I don’t know what they’re going to do the day I’m gone…Phrase attributed to Mexican mothers
The women of ancient times in the Americas, before the arrival of the Europeans, performed various functions in society; they were shamans, cooks, writers, rulers, and midwives. They considered marriage as an essential ritual activity, where they shared with their husband all social and religious functions, especially those related to agricultural fertility rites. Being mothers were part of all the important activities to preserve the divine environment of which they were a part until the end of their lives.
Over the years, the consolidation of the patriarchal system separated women from the various workspaces and motherhood became their most important role. Although it is true that conception is typical of the female sex, it is not its only purpose either, but it has imposed on women a superior and incomparable recognition to other activities in their lives.
The origin of celebrations for the mother dates back to the festivities that various ancient societies dedicated to fertility and spring harvests, which in most calendars coincide with the month of May. In Europe, Mother Earth was celebrated, for her meals were made with the products of the harvest obtained and the entire agricultural community gathered. They thus honored the powers of fertility that had brought abundance, after the long and deadly European winters. The records of these ritual festivals that favored fertility are located between the first and second Sunday of May.
Of course, these stories transcended the American continent and perhaps reached the ears of Anna Jarvis in the United States. In 1906, Jarvis had the idea of gathering his friends to commemorate the death of his mother on May 9 of the previous year. Her name was Anna Reeves Jarvis, a pacifist woman who worked as a volunteer nurse in the Civil War and treated wounded from both sides.
Anna, the daughter, invited her neighbors from the religious service whose mothers had died and asked them to bring a white carnation to the commemoration; He also asked those who had their mothers alive, for a red carnation, so it became an event that honored all mothers. The celebration continued every year and became popular with the emotional phrase: dedicated to the people who have done more for you than anyone else.
By 1908, the celebration was adopted throughout the country. In 1914 President Woodrow Wilson proclaimed Mother’s Day and Congress officially placed it on the second Sunday in May. It soon became a commercial event, because the prices of flowers increased every year, something that greatly disappointed Anna Jarvis, as she considered that it detracted from the original purpose of the celebration; but it was too late because it had already spread to the whole world.
It arrived in Mexico in 1922, at the initiative of Rafael Alducín, director of the Excelsior newspaper, based on the proposal of the then Minister of Education José Vasconcelos. The journalist launched a call to his readers to choose a date to celebrate Mother’s Day in that country. Thus it was decided that it would be on May 10, 1922, the first time that it would be celebrated, as it was the day of salary payment. That newspaper created a contest each year to choose the most exemplary, heroic, and selfless mother. One of his most famous advertising phrases was: for the woman who loved us before we met.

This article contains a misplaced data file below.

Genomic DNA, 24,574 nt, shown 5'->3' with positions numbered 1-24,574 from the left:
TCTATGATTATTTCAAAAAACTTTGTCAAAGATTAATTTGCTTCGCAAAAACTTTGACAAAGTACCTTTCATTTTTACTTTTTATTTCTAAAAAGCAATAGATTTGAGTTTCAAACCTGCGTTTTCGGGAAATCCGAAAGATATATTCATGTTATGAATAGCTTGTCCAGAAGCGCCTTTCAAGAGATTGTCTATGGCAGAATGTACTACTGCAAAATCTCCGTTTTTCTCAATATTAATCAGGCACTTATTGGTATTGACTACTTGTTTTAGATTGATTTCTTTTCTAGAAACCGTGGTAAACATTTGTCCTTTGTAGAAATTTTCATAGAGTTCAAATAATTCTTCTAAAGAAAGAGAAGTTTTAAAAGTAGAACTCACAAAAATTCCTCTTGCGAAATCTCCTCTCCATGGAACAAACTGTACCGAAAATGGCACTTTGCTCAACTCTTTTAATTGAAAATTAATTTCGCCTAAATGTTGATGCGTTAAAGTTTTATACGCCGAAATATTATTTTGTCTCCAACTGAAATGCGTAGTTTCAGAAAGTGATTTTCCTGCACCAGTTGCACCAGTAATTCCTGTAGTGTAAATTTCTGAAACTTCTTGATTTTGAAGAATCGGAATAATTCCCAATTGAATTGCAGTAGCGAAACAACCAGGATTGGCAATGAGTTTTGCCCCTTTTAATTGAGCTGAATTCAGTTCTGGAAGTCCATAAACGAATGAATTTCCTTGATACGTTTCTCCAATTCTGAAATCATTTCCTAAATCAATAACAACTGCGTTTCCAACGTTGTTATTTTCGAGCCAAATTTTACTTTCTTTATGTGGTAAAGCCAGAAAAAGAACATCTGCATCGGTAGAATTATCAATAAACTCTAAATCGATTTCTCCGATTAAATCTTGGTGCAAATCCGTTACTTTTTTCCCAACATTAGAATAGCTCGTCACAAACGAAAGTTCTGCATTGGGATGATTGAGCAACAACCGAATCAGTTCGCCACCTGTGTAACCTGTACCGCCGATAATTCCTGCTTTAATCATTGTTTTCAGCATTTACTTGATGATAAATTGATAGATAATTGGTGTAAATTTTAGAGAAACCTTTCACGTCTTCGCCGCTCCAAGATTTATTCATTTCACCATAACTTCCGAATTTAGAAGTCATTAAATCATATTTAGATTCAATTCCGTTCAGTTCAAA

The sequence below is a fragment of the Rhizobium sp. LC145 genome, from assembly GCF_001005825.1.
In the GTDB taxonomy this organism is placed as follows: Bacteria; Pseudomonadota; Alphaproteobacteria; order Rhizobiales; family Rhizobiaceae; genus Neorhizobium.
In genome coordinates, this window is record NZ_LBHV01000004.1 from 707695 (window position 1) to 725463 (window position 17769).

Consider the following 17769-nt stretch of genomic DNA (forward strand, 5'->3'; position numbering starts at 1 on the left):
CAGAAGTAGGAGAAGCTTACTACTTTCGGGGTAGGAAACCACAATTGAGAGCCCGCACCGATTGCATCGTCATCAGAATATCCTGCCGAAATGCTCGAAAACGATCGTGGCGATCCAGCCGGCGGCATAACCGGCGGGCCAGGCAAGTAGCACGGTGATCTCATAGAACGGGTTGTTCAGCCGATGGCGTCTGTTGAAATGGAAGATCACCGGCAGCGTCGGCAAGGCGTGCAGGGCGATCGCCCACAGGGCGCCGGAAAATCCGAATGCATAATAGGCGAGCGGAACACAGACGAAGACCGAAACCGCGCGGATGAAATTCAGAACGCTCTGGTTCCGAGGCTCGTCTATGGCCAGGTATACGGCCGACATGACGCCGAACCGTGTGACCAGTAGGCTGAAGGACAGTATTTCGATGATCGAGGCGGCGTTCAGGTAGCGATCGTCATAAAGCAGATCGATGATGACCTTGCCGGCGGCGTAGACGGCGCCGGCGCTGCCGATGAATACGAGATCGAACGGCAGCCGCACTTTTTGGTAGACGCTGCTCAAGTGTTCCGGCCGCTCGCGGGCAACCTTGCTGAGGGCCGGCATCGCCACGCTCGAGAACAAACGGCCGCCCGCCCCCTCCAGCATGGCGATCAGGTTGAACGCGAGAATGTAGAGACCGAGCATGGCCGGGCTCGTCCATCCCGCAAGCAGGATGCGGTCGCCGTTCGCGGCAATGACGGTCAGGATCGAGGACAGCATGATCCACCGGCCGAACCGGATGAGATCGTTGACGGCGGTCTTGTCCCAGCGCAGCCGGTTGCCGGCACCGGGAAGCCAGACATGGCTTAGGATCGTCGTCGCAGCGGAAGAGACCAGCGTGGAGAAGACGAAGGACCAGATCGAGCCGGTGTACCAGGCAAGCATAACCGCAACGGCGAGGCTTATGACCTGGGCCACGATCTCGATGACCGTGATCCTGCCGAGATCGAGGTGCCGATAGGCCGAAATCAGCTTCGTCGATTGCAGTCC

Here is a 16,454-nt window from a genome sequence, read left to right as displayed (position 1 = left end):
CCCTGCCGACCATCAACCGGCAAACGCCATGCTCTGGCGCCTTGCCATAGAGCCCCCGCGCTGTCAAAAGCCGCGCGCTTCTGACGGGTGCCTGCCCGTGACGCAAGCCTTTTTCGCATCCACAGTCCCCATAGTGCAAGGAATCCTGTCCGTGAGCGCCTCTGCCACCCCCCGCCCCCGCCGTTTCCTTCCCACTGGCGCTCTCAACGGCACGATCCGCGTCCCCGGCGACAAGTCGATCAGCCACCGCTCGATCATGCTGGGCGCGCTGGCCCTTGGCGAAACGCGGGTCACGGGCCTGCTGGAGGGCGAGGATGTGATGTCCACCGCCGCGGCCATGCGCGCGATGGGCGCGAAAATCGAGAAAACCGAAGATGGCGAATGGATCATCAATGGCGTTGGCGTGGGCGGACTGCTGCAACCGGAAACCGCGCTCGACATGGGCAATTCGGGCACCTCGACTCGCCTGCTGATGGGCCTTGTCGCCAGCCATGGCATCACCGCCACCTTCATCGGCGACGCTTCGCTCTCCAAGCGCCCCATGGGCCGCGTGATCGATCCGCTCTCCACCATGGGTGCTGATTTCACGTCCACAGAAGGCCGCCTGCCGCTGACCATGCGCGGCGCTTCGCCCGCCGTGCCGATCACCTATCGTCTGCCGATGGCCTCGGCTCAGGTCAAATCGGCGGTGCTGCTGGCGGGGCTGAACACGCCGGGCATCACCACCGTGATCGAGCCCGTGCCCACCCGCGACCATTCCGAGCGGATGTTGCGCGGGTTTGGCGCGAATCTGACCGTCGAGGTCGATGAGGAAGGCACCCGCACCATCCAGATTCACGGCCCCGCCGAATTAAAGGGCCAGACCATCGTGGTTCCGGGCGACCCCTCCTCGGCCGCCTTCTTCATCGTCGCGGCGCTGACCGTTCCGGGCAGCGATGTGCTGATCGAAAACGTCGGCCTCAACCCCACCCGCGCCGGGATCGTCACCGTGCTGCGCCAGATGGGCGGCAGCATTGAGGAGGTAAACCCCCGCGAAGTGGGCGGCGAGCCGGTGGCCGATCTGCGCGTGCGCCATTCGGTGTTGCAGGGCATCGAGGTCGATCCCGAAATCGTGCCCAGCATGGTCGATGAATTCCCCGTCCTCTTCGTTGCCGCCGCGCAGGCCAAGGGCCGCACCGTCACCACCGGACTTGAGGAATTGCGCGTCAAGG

There is another story about the creation of Mother’s Day in Mexico and it refers to the fact that it arose to suppress the advances of the feminist movement at the beginning of the 20th century. The ideas of women’s liberation spread at the First Feminist Congress in Yucatan, led by the socialist Elvia Carrillo Puerto and held on May 10, 1916. For the first time, the personal decision to avoid unwanted pregnancies was discussed and she advised women on the use of contraceptive methods.
By the way, the contraceptive method promoted by Yucatecan feminists was that of the American activist nurse, Margaret Sanger. A woman who grew up in a poor family of 11 siblings and at the same time, her mother had several spontaneous abortions that damaged her health, later she became ill with tuberculosis, and cervical cancer and died leaving her children orphans.
This marked the life of Margaret who dedicated her life to avoid the suffering of women affected by the many children they conceived and that it was impossible for them to care for. At her birth control clinic, she promoted the use of condoms, spermicides, and rubber diaphragms, among others. He talked about sexually transmitted diseases and their prevention. Over the years she dedicated herself to working on the creation of the contraceptive pill that was promoted in the 50s. She published an informative newspaper on women’s health, their sexual rights, and contraception called: Rebel Woman. She was persecuted, imprisoned, and persevered in her activism until her death in 1966.
In recent years, women continue to fight for rights that allow them to carry out professional, work, and recreational activities, be mothers or not, and be fulfilled with this decision. Today, many women enjoy motherhood, because they have found personal balance and developed a deep love for their children. To learn more about Mother’s Day around the world visit.
Mother’s Day is a date on which many emotions and thoughts arise. Since 2020, due to the pandemic, we have lost so many mothers who have died from this disease and new mother figures have been created, those who take care of the little ones who are being orphaned, for those people we also offer our recognition.
Today at Del Pueblo Funeral Home, we want to honor those women who became mothers with all their flaws and human virtues by giving the best they could offer us. To those who looked at us, hugged us, guided us… and just like them, we make the most difficult moments easy.